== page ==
SPORTS MANAGEMENT: FOSTER, D.
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3 Management Lessons From Pro Sports

3 Management Lessons From Pro Sports | SPORTS MANAGEMENT: FOSTER, D. | Scoop.it
Legendary football coach Vince Lombardi said that running a football team is no different than running a business. Here's why.

Via Scott Span, MSOD
David Foster's insight:

3 great guidelines to beginning or sustaining a great management environment!

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Brian Carchedi's curator insight, October 15, 2014 12:08 AM

This article teaches me some of things it takes to be a general manager figure and run a team, such as how to recruit players and manage a roster. What I found interesting is that recruiters do not use their "gut instinct", but instead use statisticians to analyze data and how well the player performs. I chose this article because I hope to work for a professional team one day, and I may be put in the position to select and scout players to play for the team I represent. This information helped me tremendously because it gave me a different outlook on how to manage a sports team. It taught me how to evaluate in the preseason and what to do to sort the good and bad players on the team. Overall, it was very helpful if I were to become high up in the team's front office.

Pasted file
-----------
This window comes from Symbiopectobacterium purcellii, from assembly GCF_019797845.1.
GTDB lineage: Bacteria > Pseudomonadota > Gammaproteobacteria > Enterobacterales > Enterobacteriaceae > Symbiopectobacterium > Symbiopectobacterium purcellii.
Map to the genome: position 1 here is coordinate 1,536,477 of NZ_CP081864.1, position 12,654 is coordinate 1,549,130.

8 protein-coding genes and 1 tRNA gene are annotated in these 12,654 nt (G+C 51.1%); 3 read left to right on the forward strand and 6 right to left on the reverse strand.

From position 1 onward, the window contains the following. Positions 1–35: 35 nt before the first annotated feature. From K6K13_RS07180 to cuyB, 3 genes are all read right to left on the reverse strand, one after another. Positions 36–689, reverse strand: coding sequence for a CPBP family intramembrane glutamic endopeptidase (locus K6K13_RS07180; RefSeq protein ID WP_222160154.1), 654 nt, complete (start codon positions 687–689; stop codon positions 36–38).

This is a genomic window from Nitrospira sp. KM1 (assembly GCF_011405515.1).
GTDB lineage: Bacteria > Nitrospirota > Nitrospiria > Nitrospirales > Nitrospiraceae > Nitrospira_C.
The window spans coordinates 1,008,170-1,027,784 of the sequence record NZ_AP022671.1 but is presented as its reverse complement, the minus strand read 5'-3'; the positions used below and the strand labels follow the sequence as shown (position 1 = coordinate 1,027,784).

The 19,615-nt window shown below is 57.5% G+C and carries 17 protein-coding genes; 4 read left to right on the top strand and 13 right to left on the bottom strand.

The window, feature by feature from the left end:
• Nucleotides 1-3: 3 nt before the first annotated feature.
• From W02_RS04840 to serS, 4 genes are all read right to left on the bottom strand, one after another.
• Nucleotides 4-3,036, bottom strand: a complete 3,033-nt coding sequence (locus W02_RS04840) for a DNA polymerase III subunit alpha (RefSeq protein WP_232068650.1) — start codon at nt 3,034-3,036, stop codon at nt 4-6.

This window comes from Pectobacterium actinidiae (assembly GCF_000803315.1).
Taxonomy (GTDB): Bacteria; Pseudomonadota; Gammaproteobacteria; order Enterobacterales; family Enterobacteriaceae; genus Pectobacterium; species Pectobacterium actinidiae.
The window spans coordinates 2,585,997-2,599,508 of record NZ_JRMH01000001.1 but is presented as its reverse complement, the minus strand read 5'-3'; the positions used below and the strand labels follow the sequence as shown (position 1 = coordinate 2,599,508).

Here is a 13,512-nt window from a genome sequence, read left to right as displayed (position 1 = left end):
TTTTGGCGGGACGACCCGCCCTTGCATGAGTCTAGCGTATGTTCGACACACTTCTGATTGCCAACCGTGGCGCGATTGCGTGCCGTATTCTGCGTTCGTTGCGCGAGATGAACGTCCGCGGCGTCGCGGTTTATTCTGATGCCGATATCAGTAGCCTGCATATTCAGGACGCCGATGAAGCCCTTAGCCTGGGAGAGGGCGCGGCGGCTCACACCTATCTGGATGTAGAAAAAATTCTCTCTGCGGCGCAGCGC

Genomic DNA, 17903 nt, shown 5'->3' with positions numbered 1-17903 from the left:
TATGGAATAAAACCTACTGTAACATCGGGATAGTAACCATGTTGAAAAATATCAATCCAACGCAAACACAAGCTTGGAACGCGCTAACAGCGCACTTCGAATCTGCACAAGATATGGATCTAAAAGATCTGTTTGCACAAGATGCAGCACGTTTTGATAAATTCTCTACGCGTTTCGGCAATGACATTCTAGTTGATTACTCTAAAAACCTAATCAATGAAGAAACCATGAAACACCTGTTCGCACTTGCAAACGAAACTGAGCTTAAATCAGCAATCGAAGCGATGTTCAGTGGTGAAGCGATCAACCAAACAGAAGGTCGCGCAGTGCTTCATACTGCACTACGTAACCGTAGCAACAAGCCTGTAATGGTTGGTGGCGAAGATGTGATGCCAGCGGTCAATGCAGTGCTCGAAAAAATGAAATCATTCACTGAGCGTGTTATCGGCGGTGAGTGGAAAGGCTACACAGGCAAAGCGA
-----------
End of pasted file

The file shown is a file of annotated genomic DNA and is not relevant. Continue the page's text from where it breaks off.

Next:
Thomas Gerdes's curator insight, February 19, 2015 11:02 AM

This article talks about 3 major lessons any management team can use to enhance their business or whatever it is they manage.

Gary McKoy's curator insight, March 8, 2015 10:59 PM